Short photobooks: Why they are flourishing

Mon 22 Apr 2024

In this month’s blog post we look at more modest photobooks - books that are modest in size, expense, or the time the photographers took to produce the work.  

It used to be the case that photographers would dream of making a mammoth photobook, the kind that would collapse the coffee table, that would come with a special viewing stand (think Helmut Newton’s Sumo), that would be filled with glossy pictures that glorified the photographer.  


Image 1: Sayuri Ichida 

It’s a kind of conspicuous consumption where the expense of the book is part of its selling point, where design doesn’t serve the narrative but rather fits the coffee table photobook as a lifestyle choice that will look so nice on your table glass. 

That dream has receded somewhat since the turn of the millennium. Early photobook publications such as Fotografía Pública or The Photobook History series exemplified the global history of photobooks, emphasising the use of bindings, different paper stock, layout, size, and materiality to help tell the story that is only partly being told through the images.  

The upshot of this is the flourishing of photobooks that might have fewer images, fewer pages, be of a smaller size, and even have been made in a compressed time scale.  

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Brown box with 'unlawful meetings' printed on it

Image 2: Lina Hashim 

Lina Hashim’s Unlawful Meetings is an example of a book where size has been taken to the smaller extreme. Contained in a box measuring 7cm x 7cm x 2.5cm is a leporello that is stuck to both the lid and the base of the box. The images are of young couples from Hashim’s Danish Muslim community on secret assignations (hence the unlawful meetings) in the countryside. On one side of the leporello are images made at night, on the other side are those made during the day. Made in an edition of 50, it is an example of a book that does not need to cost in the tens of thousands (or even thousands) to make a mark.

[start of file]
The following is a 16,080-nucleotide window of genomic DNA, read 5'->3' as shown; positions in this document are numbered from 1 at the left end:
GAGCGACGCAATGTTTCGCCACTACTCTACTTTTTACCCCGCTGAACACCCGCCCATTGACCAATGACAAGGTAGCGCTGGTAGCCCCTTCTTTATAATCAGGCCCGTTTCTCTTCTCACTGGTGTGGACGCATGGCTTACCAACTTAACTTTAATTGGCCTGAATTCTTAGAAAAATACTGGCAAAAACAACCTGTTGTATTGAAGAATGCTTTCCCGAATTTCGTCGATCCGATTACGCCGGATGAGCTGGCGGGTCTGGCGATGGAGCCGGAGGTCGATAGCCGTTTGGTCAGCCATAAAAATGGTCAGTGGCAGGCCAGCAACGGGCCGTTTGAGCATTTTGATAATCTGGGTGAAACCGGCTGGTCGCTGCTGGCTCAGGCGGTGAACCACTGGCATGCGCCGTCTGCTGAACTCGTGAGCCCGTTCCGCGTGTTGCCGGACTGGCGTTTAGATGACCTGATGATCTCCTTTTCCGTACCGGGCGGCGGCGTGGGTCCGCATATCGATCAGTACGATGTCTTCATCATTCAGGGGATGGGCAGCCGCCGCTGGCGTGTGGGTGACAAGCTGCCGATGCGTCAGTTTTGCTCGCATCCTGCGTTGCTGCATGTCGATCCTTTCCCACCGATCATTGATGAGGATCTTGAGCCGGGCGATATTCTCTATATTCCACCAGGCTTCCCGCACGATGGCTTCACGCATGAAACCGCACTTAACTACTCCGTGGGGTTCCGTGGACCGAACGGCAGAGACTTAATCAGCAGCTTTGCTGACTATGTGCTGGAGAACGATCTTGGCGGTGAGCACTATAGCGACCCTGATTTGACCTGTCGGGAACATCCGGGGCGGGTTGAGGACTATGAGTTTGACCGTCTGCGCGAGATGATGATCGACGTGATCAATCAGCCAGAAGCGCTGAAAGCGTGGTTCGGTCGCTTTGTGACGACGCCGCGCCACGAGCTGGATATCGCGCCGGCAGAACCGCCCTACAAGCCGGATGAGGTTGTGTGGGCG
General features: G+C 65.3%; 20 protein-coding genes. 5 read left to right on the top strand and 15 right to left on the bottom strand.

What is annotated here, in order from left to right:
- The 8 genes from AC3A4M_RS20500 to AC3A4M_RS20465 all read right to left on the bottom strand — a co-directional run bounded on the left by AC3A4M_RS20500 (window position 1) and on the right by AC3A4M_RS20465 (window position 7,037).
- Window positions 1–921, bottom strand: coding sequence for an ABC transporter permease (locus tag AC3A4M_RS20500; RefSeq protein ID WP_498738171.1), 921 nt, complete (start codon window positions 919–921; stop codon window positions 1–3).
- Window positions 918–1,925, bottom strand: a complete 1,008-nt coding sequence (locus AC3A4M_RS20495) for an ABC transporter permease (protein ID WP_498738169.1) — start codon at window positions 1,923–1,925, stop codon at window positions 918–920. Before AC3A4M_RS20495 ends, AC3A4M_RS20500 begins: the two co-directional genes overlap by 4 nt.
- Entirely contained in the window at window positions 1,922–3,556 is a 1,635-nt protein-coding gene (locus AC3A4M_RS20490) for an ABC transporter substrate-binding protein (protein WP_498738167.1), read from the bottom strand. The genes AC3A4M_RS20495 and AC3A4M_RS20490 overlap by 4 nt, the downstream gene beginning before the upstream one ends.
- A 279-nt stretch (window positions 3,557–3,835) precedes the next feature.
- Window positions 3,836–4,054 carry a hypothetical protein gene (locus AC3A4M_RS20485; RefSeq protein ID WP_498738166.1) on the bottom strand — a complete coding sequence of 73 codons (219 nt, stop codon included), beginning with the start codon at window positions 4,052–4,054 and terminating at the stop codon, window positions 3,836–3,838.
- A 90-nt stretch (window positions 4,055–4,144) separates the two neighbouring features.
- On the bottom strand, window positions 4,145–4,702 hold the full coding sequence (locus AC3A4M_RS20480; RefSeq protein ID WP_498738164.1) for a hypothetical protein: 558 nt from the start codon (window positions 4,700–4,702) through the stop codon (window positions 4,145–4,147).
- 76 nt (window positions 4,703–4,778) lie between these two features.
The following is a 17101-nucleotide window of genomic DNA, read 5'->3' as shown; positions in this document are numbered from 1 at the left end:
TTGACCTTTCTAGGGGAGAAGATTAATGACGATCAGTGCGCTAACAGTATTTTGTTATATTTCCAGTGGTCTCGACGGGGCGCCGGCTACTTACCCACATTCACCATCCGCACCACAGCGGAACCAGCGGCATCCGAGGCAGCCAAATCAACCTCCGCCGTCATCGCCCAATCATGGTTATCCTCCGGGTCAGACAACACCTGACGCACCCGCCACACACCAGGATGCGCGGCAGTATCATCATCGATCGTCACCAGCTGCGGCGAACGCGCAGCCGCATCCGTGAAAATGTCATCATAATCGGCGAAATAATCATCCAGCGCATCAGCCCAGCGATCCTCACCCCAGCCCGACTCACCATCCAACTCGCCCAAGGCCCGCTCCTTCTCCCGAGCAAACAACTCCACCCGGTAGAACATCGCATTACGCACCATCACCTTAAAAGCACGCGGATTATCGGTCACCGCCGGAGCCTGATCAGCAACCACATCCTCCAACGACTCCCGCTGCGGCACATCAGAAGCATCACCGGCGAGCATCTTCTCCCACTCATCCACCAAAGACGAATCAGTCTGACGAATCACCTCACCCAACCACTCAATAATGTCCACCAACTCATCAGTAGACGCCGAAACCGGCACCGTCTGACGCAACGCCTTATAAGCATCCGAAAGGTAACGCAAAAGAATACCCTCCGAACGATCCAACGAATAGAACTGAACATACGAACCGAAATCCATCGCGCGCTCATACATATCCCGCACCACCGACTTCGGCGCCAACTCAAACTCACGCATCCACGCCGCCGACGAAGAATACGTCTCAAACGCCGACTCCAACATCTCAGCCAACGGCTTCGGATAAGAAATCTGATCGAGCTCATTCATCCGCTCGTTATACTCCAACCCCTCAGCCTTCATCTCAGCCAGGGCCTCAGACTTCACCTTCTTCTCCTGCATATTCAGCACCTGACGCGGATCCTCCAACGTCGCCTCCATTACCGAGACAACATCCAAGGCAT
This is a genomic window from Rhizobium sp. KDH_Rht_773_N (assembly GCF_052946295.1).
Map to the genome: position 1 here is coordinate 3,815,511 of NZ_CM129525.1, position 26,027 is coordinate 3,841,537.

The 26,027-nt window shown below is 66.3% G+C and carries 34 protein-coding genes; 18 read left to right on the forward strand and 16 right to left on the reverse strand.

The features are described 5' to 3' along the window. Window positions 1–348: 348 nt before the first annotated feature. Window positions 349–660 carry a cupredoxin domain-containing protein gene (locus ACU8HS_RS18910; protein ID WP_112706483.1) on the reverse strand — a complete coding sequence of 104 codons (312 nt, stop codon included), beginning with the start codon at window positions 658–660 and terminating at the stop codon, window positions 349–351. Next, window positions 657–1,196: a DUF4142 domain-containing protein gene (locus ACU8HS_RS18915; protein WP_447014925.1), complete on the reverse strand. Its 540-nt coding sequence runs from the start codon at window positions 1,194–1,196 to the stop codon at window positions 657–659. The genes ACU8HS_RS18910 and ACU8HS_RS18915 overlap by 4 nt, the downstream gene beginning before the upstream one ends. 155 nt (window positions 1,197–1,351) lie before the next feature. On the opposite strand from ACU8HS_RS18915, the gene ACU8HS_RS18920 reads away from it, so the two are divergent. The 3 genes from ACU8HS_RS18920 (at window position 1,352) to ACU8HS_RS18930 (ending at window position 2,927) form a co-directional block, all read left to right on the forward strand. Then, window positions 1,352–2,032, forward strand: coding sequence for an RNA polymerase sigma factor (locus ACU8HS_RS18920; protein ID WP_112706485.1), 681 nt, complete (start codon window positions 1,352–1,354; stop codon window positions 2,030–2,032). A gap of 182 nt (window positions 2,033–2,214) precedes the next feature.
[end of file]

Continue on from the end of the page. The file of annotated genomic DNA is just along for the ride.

Two black and white images of a woman's body side by side

Image 3: Sayuri Ichida   

Sayuri Ichida’s Absentee is another example of a small handmade book that measured only 12.5cm x 10cm in the initial edition of 50. The book is a meditation on mortality, memory, grief, and the body. Beautifully designed by Tomasz Laczny with brilliant focus on the pairings of images, the book quickly sold out and was then made in a larger size and larger edition by the(m) Editions. 

“When my mother died, I put a cover over my grief,” Ichida explained in this interview. “I tried not to think about it.” Her grief resurfaced during Covid when she made images of her body, the landscape, details of interiors, and the occasional swan. Shot in black and white, the images are reproduced in low contrast, dark skin tones melting into the shadows, with some pictures inverted into negative form. The cuts of the paper reprise elements in the images, the curve of a release cable winding across the floor echoed in the curved cut of the book cover.  

Two black and white images side by side of a woman's profile

Image 4: Sayuri Ichida